Mosul braced for attack as Islamic State cut off city's communications

Islamic State jihadists in the Iraqi city of Mosul are preparing for an assault from government forces by cutting phone lines and banning residents from fleeing the city. 

Residents and refugees from Iraq’s second-largest city have told the Daily Telegraph how conditions have deteriorated, as Islamic State of Iraq and the Levant comes under increasing pressure from a government fightback. 

“You have to bring a guarantor to say you will come back in ten days,” said Ghazwan, a Mosul resident recently arrived in Baghdad. He asked for his full name to be withheld. “If you don’t come back, they are punished.” 

He said he discovered this new rule when a friend could not bring his mother to Baghdad for an operation and she died. “People are trying to leave Mosul,” he said. “They closed the hospitals because they have no electricity or water.” 

The decision to impose restrictions on residents who wish to leave the city has not been explained but appears to be an attempt to stop mass flight. 

When Isil arrived in Mosul in June, many Sunni residents welcomed the group, thinking it would be preferable to the Shia-led government of then prime minister Nouri al-Maliki, which they regarded as brutal and sectarian. 

One immediate advantage was that the bombings carried out by the jihadists stopped, and the roads were open and safe for the first time for years, Ghazlan and other residents said. Minorities such as Christians mostly fled. 

Those Christians that did not were given a two-day ultimatum in July to convert or leave. 

However, since then, the group has courted unpopularity even with the Sunni population by imposing harsh rules of conduct and in particular by blowing up the city’s best-known mosque, which was also the tomb of the Prophet Jonah, saying worship at a shrine was idolatrous.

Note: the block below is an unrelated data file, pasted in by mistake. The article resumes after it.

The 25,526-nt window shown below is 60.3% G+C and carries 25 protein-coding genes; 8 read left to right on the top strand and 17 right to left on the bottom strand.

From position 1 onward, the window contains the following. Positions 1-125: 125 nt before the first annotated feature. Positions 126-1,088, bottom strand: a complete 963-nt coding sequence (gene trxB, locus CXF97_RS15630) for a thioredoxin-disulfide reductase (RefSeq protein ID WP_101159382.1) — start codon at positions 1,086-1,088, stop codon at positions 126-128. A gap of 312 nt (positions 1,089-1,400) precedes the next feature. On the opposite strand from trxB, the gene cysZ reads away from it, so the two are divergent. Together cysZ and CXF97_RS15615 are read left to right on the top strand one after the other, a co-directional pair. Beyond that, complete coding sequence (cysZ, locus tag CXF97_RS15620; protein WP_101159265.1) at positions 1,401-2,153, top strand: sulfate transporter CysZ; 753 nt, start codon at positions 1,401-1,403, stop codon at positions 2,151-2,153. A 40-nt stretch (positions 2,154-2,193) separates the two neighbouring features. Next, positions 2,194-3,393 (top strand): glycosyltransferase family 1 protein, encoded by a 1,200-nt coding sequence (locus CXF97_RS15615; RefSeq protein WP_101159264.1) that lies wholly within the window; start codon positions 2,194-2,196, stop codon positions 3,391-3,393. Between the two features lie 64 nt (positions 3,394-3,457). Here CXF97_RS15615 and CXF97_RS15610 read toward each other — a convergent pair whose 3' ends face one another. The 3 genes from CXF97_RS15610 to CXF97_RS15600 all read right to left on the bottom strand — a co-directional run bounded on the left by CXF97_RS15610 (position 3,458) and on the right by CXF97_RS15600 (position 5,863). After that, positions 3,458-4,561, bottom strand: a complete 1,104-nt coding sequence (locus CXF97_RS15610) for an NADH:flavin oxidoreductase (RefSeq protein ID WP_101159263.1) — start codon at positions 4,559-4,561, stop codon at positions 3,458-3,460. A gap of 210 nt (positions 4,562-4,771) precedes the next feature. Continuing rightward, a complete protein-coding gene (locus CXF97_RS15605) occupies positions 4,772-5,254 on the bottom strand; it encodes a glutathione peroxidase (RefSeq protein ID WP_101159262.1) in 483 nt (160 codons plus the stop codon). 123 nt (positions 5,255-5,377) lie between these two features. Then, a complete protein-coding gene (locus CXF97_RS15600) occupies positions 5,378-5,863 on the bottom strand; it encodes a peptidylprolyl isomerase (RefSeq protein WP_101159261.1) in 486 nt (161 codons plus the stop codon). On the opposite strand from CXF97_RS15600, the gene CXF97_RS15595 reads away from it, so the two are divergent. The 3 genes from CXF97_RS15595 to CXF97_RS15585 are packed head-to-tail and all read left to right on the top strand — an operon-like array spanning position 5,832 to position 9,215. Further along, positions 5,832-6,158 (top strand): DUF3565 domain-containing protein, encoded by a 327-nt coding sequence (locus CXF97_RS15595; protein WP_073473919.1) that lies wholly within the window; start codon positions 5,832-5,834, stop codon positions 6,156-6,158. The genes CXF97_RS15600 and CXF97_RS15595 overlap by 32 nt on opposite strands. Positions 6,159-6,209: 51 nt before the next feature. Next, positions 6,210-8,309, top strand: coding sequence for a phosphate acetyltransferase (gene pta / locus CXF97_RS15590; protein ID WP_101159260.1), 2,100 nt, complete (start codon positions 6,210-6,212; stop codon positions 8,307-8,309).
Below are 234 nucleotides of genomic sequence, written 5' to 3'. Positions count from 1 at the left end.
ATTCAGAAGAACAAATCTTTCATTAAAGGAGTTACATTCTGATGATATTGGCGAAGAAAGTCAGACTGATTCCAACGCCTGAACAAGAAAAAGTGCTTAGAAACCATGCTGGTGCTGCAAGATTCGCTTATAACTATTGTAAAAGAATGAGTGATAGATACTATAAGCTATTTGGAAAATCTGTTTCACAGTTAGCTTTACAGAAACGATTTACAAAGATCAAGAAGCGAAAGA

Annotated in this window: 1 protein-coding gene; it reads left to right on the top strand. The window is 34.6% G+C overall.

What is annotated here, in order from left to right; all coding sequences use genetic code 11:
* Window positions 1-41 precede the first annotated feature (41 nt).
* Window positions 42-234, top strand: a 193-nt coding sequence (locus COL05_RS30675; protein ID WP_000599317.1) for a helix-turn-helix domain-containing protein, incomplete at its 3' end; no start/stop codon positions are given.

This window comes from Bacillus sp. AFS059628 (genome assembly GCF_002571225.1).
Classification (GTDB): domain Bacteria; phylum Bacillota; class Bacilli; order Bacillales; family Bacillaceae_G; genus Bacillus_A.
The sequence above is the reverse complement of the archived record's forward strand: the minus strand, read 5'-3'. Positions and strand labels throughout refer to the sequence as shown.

The subsequent hardships, such as the lack of electricity and the shutdown of the mobile phone network last month, have added to residents’ difficulties. 

Another resident still in the city, who asked not to be named, said that the phones had been cut off as a security measure – Isil feared residents were phoning in their positions to the government. 

Isil has begun training young men and even boys to join its forces, according to videos the group has released online, as schools are segregated and “Islamised”. Isil positions around the city have come under attack from the air strikes by the United States and other members of the coalition ranged against it. 

The Pentagon said the coalition had struck 20 Isil targets in Iraq, including in Mosul, in three days last week. Iraqi media said another 18 Isil fighters were killed in air strikes near Mosul Dam on Sunday. 

However, despite Isil’s apparent concerns, there is no sign of an immediate attack on the city. 

Government forces, backed by Shia militia, have made some gains in the last two weeks, including relieving a siege on the oil refinery at Baiji, Iraq’s largest, between Baghdad and Mosul, but are not thought to have sufficient control of the road further north to launch an assault.